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In re Estate of Chin

Court of Appeals of Oregon

May 24, 2017

In the Matter of the Estate of Young Phillip Chin, Deceased.
v.
Faye LOTLIKAR and Shirley Ma, and Whitney Yazzolino, Personal Representative of the Estate of Young Phillip Chin, Deceased. Respondents. Darby PRICE, Penney Gertsch, and Robert Gertsch, Appellants,

          Argued and submitted December 3, 2015

         Multnomah County Circuit Court 120891121; Amy Holmes Hehn, Judge.

          James R. Cartwright argued the cause for appellant Darby Price. On the briefs were Matthew Whitman and Cartwright Whitman Baer PC.

          John W Whearty argued the cause for appellants Penney Gertsch and Robert Gertsch. On the brief was MacLaren & Whearty, LLP.

          Anna Marie Joyce argued the cause for respondents Faye Lotlikar and Shirley Ma. On the briefs were Paul Bierly, Chad M. Colton, and Markowitz Herbold PC.

          No appearance for respondent Whitney Yazzolino.

          Before Duncan, Presiding Judge, and DeVore, Judge, and Garrett, Judge. [*]

         [285 Or.App. 693] Case Summary:

         The Oregon Probate Code allows an "interested person" to take certain actions with regard to a decedent's estate, including petitioning to reopen an estate for proper cause. The code defines an "interested person" to include "heirs, devises, children, spouses, creditors and any others having a property right or claim against the estate of a decedent that may be affected by the proceeding." ORS 111.005(19). The dispute in this case is over what the final phrase of that sentence modifes-that is, whether the phrase modifes only the term immediately preceding it-"any others"-or, alternatively, whether it modifes all of the preceding terms, so that even "heirs" must "hav[e] a property right or claim against the estate of a decedent that may be affected by the proceedings" to qualify as "interested persons." In the proceeding below, respondents Lotlikar and Ma petitioned to reopen the estate of their deceased brother, Chin, to investigate the transfer of assets from Chin to one of his nephews, appellant Price, who had served as the personal representative of the estate. Price opposed the petition, as did one of Chin's other siblings, appellant Penney Gertsch, who was the estate's sole devise under the will that was probated, and her husband, appellant Robert Gertsch. Appellants argued that Lotlikar and Ma, who did not have any fnancial interest in their brother's estate, were not "interested persons" and therefore could not petition to reopen it. Respondents countered that, as the decedent's sisters, they met the statutory definition of "heirs" and were "interested persons" by virtue of that fact alone. The probate court agreed with respondents' expansive reading of the statute and granted their petition to reopen the estate. The court ruled that, regardless of whether Lotlikar and Ma were asserting a financial interest in the decedent's estate, "interested person" is "defined broadly so that heirs and family members who do not currently have a financial interest in the estate, like [Lotlikar] and [Ma], can vindicate wrongdoing in connection with the disposition of the estate." On appeal, appellants challenge that ruling, arguing that the court misinterpreted the definition of "interested person."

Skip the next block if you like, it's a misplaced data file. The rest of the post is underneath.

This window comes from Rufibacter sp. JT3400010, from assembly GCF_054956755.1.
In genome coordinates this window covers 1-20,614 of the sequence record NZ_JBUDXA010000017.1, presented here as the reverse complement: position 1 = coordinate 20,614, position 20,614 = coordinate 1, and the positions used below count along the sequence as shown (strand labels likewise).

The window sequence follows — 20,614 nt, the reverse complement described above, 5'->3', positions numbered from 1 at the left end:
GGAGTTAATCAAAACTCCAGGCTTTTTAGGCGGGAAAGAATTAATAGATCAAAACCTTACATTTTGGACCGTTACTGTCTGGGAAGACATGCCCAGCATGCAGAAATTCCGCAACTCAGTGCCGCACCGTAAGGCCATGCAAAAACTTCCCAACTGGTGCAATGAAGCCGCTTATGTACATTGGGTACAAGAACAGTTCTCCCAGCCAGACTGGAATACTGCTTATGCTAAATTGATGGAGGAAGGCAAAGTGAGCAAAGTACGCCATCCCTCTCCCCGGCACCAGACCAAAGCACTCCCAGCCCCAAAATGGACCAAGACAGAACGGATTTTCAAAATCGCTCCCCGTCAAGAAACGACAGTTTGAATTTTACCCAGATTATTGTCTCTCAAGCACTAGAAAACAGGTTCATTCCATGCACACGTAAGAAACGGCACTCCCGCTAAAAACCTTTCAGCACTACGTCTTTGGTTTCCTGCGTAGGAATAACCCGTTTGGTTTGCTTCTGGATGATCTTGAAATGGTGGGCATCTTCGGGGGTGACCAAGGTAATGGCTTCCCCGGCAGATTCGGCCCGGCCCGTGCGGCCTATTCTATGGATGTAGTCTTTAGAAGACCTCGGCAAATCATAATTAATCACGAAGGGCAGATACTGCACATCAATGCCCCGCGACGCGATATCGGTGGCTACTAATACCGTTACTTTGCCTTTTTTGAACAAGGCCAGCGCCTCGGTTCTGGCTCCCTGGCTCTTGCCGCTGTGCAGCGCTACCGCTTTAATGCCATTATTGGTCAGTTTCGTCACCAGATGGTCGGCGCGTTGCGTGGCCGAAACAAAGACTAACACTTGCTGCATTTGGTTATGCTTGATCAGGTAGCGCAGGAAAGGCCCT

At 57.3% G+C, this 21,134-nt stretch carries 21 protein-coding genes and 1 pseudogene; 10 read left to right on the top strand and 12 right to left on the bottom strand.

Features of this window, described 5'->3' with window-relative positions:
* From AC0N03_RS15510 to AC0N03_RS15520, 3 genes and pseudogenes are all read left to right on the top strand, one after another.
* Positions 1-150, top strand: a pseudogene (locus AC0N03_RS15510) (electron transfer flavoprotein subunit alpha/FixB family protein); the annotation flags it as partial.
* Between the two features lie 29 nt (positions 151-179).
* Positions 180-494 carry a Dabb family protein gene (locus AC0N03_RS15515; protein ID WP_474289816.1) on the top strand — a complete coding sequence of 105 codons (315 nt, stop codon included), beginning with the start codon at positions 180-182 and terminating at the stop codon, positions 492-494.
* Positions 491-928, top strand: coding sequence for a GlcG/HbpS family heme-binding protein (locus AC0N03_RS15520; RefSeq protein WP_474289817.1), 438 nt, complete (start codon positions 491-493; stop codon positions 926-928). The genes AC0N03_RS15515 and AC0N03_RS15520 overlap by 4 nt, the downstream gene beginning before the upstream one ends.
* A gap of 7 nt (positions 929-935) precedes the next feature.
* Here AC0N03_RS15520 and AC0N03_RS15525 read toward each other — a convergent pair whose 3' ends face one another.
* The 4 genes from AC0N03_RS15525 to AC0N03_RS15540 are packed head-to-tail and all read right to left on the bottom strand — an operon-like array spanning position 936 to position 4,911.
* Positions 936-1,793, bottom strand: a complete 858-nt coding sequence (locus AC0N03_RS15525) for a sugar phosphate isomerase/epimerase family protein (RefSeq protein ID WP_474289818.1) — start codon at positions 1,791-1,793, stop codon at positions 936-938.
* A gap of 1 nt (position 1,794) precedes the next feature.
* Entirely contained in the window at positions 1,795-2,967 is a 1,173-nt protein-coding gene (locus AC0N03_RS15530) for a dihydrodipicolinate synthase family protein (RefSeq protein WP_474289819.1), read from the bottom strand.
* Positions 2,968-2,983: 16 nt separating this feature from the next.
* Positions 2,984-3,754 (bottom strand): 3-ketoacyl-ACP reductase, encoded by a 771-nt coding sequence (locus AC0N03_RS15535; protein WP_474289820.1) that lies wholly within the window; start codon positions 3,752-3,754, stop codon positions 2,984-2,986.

Held:

         The phrase "having a property right or claim against the estate of a decedent that may be affected by the proceeding" modifes all of the preceding terms in ORS 111.005(19). That is, the "interest" that makes "heirs, devisees, children, spouses, creditors and others" into "interested persons" is a "property right or claim against the estate of a decedent that may be affected by the proceeding." Thus, the probate court erred in ruling that Lotlikar and Ma were "interested persons" based on their familial ties to Chin and their desire to vindicate the rights of his estate. Because there is nothing in the record to suggest that Lotlikar and Ma had a property interest or claim against Chin's estate that may be affected by the proceeding to reopen, the probate court should have dismissed their petition on that ground.

         Reversed.

          [285 Or.App. 694] DUNCAN, P. J.